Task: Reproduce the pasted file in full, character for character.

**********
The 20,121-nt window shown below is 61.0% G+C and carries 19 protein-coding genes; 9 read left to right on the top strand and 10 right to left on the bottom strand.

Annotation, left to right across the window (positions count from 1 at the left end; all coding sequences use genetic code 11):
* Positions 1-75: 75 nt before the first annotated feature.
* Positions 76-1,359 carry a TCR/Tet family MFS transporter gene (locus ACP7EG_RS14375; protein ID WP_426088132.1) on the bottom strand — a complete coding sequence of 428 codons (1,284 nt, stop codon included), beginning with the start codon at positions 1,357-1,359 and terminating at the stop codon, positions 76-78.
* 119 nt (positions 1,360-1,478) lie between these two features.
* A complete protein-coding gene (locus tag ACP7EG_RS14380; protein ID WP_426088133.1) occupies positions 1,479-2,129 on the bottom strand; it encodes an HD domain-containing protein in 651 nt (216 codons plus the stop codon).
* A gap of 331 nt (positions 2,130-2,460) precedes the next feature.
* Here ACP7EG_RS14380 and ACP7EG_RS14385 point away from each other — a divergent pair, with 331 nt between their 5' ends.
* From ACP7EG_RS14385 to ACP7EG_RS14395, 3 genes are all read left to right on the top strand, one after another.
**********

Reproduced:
The 20,121-nt window shown below is 61.0% G+C and carries 19 protein-coding genes; 9 read left to right on the top strand and 10 right to left on the bottom strand.

Annotation, left to right across the window (positions count from 1 at the left end; all coding sequences use genetic code 11):
* Positions 1-75: 75 nt before the first annotated feature.
* Positions 76-1,359 carry a TCR/Tet family MFS transporter gene (locus ACP7EG_RS14375; protein ID WP_426088132.1) on the bottom strand — a complete coding sequence of 428 codons (1,284 nt, stop codon included), beginning with the start codon at positions 1,357-1,359 and terminating at the stop codon, positions 76-78.
* 119 nt (positions 1,360-1,478) lie between these two features.
* A complete protein-coding gene (locus tag ACP7EG_RS14380; protein ID WP_426088133.1) occupies positions 1,479-2,129 on the bottom strand; it encodes an HD domain-containing protein in 651 nt (216 codons plus the stop codon).
* A gap of 331 nt (positions 2,130-2,460) precedes the next feature.
* Here ACP7EG_RS14380 and ACP7EG_RS14385 point away from each other — a divergent pair, with 331 nt between their 5' ends.
* From ACP7EG_RS14385 to ACP7EG_RS14395, 3 genes are all read left to right on the top strand, one after another.